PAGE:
In addition, the VALOR Act, signed into law by the governor last spring, offers an array of benefits for veterans.

McKenna said he’s heard of six or seven communities around the state taking advantage of a provision in the law allowing veterans to work off a portion of their property tax bills.

Last week’s Framingham Town Meeting overwhelmingly supported a measure that will give veterans an opportunity to cover up to $750 on their tax bill by performing “resume building” tasks in town government that Harvell said he hopes will also provide leads to permanent jobs.

“We’re trying to focus on the new, younger veterans who have computer skills, and have them work in a sort of internship program in local government at night or on weekends,” he said.

Newton Mayor Setti Warren said the program in his city is also geared toward reaching veterans who for whatever reason are not accessing services.

“One of the things that was of concern was we weren’t capturing veterans before they were in dire straits or hit rock bottom,” said Warren, a Navy veteran who served in Iraq. “There was no way to ensure veterans knew they had a place to go for the myriad of services that are offered out there.”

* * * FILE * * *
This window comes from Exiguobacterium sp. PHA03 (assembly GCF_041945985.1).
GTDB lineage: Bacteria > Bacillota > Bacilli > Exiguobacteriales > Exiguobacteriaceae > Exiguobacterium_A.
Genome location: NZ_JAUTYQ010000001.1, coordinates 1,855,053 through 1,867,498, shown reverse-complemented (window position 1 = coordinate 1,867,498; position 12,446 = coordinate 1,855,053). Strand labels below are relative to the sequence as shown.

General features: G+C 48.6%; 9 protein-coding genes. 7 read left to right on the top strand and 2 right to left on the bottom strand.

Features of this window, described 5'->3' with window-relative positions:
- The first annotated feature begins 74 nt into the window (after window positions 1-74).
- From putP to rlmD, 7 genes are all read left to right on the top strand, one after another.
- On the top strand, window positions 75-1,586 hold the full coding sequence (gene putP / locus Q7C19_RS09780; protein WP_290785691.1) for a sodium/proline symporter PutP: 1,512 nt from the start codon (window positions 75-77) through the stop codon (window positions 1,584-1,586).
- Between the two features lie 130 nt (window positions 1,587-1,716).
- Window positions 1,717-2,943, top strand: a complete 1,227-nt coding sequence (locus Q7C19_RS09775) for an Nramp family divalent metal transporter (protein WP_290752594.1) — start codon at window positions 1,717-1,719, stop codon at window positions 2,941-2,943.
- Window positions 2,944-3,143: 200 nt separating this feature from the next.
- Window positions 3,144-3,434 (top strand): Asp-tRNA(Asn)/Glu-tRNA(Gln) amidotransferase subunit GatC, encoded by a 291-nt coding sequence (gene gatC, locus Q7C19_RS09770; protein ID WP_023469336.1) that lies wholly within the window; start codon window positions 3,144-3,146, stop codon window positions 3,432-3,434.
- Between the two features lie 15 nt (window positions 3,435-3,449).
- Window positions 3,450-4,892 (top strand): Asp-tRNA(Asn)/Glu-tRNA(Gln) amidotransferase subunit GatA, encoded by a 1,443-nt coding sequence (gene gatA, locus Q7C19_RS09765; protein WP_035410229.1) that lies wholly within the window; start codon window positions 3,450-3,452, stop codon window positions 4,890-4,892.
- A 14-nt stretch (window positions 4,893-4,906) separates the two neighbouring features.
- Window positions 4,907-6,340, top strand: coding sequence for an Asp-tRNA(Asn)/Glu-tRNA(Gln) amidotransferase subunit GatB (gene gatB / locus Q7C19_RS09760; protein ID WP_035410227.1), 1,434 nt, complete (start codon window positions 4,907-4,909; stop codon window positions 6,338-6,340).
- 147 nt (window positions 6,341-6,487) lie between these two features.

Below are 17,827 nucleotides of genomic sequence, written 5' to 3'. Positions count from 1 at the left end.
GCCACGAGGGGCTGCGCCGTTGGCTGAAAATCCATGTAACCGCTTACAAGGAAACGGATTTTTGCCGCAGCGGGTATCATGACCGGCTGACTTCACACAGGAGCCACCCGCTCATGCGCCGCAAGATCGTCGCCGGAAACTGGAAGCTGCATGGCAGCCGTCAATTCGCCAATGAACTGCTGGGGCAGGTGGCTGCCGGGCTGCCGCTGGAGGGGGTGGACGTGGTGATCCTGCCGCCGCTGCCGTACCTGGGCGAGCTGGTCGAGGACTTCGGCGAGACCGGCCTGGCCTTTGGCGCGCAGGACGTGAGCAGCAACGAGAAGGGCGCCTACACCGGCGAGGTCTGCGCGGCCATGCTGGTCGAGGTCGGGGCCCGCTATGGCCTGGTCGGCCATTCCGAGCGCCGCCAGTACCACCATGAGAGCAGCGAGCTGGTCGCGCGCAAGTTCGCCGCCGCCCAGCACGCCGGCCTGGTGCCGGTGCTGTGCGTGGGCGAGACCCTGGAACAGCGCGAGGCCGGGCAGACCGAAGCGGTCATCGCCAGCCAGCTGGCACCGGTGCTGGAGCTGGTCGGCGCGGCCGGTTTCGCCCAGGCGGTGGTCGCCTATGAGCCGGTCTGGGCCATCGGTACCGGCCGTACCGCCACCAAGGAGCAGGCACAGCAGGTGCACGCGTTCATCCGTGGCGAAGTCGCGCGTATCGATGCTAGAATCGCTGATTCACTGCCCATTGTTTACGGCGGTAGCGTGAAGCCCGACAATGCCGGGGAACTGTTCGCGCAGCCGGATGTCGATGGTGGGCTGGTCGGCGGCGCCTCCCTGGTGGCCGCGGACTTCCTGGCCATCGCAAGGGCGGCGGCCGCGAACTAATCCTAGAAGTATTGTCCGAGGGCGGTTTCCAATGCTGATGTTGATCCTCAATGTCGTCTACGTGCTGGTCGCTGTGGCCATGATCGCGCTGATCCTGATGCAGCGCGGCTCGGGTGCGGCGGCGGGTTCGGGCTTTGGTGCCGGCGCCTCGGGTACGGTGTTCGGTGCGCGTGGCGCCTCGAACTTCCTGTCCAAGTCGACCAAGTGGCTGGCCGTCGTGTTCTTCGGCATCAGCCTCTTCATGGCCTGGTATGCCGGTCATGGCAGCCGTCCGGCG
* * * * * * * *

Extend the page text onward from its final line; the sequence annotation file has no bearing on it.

The American Legion Post center, at 295 California St. in Newton’s Nonantum section, is starting off with regular hours the first Tuesday of each month, from 5 to 8 p.m. The center will be staffed by a mix of city employees and a rotating roster of staff from nonprofits or other veterans assistance agencies, Warren said.

There will also be special events, which Warren hopes to see expand over time.

The idea for the center grew out of a collaboration with Harvard’s John F. Kennedy School of Government.